TAPS, DIES, AND EXTRACTORS

Taps and dies are used to cut threads in metal, plastics, or hard rubber. The taps are used for cutting internal threads, and the dies are used to cut external threads. Extractors are used to remove broken taps or screws that have been broken off inside of the hole or fastener. In this unit, you will learn about different types of taps, dies, and extractors and their uses. You will also learn how to select the right tap, die, or extractor for the job, use various types, and provide the proper care  and keep them in good working condition.

When you have completed this unit, you will be able to do the following:

Contents
Major sections of this unit

  1. Taps
  2. Dies
  3. Extractors

Review Questions


TAPS

Types and Uses

Figure 1 Parts of a tap.

Taps (Figure 1) are made of hardened steel and have the following parts: a square end, a round shank, a body (threaded) section, and a chamfer. The square end is used to turn the tap with either a straight or T-handled tap wrench. The shank is a smooth, rounded section that is immediately behind the threaded section. The body (threaded) section contains four flutes which have threads cut into their upper edges. They have a hollow section near the center to permit metal shavings to fall away from the cutting edges. The chamfer is the non-threaded end of the tap that allows the tap to be positioned squarely in the metal to be threaded without engaging the threads of the tap.

Taper (Starting) Hand Tap

The taper (starting) hand tap (Figure 2) has a chamfer (nonthreaded) length equal to 7 to 10 threads. The taper lead distributes the cutting force over a large area. The taper hand tap is used to start tapping operations.

Figure 2 Taper (starting) hand tap.

Plug/Pipe Hand Tap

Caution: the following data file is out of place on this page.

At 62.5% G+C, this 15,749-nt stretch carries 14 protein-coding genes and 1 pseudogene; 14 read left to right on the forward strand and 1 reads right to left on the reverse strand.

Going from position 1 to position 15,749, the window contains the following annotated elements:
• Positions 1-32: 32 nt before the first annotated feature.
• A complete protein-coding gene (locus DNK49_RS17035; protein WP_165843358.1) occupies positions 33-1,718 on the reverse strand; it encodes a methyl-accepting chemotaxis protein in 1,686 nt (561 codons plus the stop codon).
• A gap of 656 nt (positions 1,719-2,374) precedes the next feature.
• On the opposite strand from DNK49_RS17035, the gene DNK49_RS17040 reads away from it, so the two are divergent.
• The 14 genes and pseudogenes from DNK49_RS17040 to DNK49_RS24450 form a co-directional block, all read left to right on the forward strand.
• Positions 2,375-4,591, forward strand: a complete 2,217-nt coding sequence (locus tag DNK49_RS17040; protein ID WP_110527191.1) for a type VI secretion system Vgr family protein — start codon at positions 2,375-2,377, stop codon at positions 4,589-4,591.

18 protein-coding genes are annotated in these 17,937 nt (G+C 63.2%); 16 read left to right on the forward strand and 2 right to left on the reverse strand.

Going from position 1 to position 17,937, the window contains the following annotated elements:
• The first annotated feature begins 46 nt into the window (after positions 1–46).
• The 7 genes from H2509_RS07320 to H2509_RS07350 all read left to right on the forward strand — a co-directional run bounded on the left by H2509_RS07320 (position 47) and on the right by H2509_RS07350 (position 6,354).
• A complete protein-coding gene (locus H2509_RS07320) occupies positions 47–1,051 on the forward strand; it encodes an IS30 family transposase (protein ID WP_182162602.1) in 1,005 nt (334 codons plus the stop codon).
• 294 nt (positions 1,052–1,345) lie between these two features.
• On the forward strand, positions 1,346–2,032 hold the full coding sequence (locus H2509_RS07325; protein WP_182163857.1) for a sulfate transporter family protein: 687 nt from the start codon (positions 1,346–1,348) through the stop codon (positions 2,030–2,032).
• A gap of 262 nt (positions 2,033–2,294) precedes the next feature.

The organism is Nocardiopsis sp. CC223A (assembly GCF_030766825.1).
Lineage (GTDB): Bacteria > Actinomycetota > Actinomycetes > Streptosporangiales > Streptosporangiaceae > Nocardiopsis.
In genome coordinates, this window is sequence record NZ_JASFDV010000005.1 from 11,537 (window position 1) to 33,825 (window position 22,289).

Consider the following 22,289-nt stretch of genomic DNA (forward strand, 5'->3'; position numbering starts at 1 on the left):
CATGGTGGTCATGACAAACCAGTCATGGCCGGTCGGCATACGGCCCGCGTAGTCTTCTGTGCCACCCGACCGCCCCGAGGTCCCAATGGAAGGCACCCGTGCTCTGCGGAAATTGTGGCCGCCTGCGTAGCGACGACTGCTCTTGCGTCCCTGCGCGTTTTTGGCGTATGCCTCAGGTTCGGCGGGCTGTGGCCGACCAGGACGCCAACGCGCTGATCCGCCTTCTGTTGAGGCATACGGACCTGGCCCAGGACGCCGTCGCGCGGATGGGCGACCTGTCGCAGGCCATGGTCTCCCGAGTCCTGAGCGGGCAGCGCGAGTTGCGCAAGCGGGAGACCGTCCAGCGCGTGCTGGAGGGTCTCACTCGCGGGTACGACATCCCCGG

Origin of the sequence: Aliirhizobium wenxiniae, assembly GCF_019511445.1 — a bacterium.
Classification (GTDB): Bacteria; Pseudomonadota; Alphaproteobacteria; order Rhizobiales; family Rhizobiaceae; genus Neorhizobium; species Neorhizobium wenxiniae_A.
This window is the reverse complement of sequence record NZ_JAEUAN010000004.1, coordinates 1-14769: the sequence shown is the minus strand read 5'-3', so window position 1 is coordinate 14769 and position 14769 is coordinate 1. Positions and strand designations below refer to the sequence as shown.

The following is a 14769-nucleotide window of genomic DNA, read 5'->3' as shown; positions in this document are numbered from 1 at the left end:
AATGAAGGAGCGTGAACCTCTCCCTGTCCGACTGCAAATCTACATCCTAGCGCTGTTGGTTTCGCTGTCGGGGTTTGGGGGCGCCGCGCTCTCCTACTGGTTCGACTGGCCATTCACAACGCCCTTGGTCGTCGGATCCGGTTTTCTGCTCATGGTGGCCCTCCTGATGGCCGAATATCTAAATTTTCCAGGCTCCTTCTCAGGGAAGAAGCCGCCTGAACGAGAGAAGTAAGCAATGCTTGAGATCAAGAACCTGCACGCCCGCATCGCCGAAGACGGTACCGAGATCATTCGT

Plug/pipe taps (Figure 3) are used for pipefitting and places where extremely tight fits are necessary. The tap diameter, from end to end of the threaded portion, increases at the rate of 3 /4 inch per foot. All the threads on this tap do the cutting, as compared to the taper taps, on which only the non-chamfered portion does the cutting.

Figure 3 Plug/pipe hand tap.

Bottoming Hand Tap

Bottoming hand taps (Figure 4) are used for threading the bottom of a blind hole. They have a very short chamfer length of only 1 to 1 1 /2 threads for this purpose. Use of both the taper and plug taps should precede the use of the bottoming hand tap. This tap is also used when tapping hard materials.

Figure 4 Bottoming hand tap.

Staybolt Tap

Staybolt taps (Figure 5) are used in boiler, locomotive, and railroad shops for tapping holes in the outer and inner plates or shells of boilers. The staybolt tap has two separate threaded areas. The first is for cutting threads and the second is for guiding the tap into another piece of metal for threading by the cutting threads. The spindle-type staybolt has an adjustable spindle, which changes the distance between the cutting threads and the guide threads.

Figure 5 Staybolt tap

Mud Hand Tap (Washout Tap)

The mud or washout tap (Figure 6) has six flutes, tapers 1 1 /4 inches per foot, and has 12 threads per inch. It is used for cutting Unified or National form threads in mud plug drain holes.

Figure 6 Mud hand tap.

 

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DIES

Types and Uses

Rethreading Die

A rethreading die (Figure 7) is used principally for dressing over-bruised or rusty threads on screws or bolts. It is available in a variety of sizes for rethreading National Coarse (NC) and National Fine (NF) threads. Square pipe and rethreading dies are usually hexagonal in shape and can be turned with a socket, box, open-end, or any wrench that will fit. Rethreading dies are available in sets of 6, 10, 14, and 28 assorted sizes in a case.

Figure 7 Rethreading die.

Two-Piece Collet Die